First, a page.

This Ramadan we'll be releasing a series of #HealthyRamadanLockdown films across the month, that provide spiritual and medical guidance on approaching Ramadan and fasting during this Covid-19 outbreak. You can watch the first episode here.
Lockdown means that Ramadan will be very different for all of us this year, but if we follow appropriate medical and religious advice - as with every other year - it can still be a month full of blessings.
We know that the Covid-19 outbreak and lockdown context have raised different questions around how to approach Ramadan this year - both from a medical and spiritual perspective.
Through these short films we'll be addressing some concerns and questions, and offering practical advice from both imams and health practitioners around particular health conditions such as diabetes and heart conditions, as well as the basics of health during Ramadan, and mental health and wellbeing. We'll also be providing guidance and resources around conducting Islamic burials, as unfortunately we know that Covid 19 has had significant impacts on how burials and funeral rituals can take place.
There is a lot of misinformation circulating - the government’s failure to produce accessible information for communities has meant people are too scared to go to A&E or contact their GP when they need to. The doctors featured on our films are putting out the message that it's important to still contact your GP or go to A&E if you feel unwell.
We know from our award winning health resources that medical advice combined with spiritual and cultural advice is more likely to resonate with and reach communities and make sense in the context of people’s every day lives.
The Covid 19 pandemic has magnified existing social inequalities. Despite only making up 14% of the British population, black and brown communities account for one third of critically ill coronvirus patients in hospital. A significant proportion of Muslim communities live in deprived inner-city areas, and Muslims surpass all other faith groups in levels of economic inactivity, ill health and poor housing conditions.
The government’s current policies on rented accommodation have been undermining public health and renters safety as the pressure to continue paying rent means that many are forced to leave the house to work - putting themselves and their households at risk. This disproportionately affects Muslim communities who we know are more likely to live in working class communities in dense cities where multiple generations live together.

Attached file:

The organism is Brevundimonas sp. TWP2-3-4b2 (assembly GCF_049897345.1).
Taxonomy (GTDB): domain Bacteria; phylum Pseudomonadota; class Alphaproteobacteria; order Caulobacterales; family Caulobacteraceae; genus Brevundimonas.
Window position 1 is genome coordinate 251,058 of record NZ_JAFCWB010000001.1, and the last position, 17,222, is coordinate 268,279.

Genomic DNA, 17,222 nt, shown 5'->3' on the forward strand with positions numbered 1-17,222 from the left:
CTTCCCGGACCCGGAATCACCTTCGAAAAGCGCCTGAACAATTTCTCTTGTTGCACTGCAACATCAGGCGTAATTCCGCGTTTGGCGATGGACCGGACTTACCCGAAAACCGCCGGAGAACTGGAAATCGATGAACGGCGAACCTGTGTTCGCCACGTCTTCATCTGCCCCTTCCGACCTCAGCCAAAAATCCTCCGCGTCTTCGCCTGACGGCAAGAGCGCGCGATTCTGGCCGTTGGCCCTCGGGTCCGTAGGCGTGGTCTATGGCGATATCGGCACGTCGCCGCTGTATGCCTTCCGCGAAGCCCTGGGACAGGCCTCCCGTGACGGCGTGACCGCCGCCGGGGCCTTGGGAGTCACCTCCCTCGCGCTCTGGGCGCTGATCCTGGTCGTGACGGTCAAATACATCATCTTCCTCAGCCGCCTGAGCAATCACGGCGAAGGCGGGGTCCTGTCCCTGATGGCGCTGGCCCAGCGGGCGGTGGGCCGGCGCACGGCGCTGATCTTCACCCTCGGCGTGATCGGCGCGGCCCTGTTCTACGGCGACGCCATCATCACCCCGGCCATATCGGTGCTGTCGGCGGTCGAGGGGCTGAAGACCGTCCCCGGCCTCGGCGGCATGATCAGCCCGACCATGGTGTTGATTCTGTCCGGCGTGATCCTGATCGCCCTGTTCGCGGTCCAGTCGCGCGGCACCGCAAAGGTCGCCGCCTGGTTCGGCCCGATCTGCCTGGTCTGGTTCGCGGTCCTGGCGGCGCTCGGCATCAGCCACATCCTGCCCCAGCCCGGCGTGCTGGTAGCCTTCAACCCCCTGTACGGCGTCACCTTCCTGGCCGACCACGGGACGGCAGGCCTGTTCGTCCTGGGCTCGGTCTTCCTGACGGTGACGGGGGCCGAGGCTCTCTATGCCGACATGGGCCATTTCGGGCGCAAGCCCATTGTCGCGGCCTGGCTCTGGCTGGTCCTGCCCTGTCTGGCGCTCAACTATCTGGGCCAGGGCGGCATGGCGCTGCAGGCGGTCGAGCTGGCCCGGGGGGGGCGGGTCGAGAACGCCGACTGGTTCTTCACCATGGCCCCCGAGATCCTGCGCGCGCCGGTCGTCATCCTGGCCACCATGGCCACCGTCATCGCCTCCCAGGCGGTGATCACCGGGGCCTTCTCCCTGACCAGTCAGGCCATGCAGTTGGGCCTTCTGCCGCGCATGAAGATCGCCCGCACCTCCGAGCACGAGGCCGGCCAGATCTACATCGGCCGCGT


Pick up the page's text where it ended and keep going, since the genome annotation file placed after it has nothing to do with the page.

Government figures show that 30% of the UK Bangladeshi population are considered to live in overcrowded housing compared with 2% among the white British population. 15% of black African and Arab communities also live in overcrowded conditions, as do 16% of Pakistanis. Many Muslims are also working through the crisis on the front lines as health workers, care workers, in local shops or in the transport sector. With Ramadan here, we want to make sure that communities have the advice and the support that they need - in the context of these very unusual and unpredictable circumstances.
What We Did
We'll be releasing five films over the course of Ramadan and each film will be translated into Sylheti, Urdu and Somali.
For further resources and advice on a #HealthyRamadanLockdown, check out the Maslaha blog which we’ll be updating throughout Ramadan with resources on wellbeing, keeping fit, cultivating community during Ramadan and interesting online events and talks.
With thanks to the doctors and imams involved in the films including:
Imam Yunus Dudhwala - Head of Chaplaincy & Bereavement at Barts Health NHS Trust
Dr. Ameen Kamlana
Dr. Melek Akay
Dr. Fadumo Omar Mohammed
Abbas Mirza, Community Engagement Programme Lead, Barts NHS Trust
The British Islamic Medical Association (BIMA) for their input into the medical and Islamic advice featured on the films.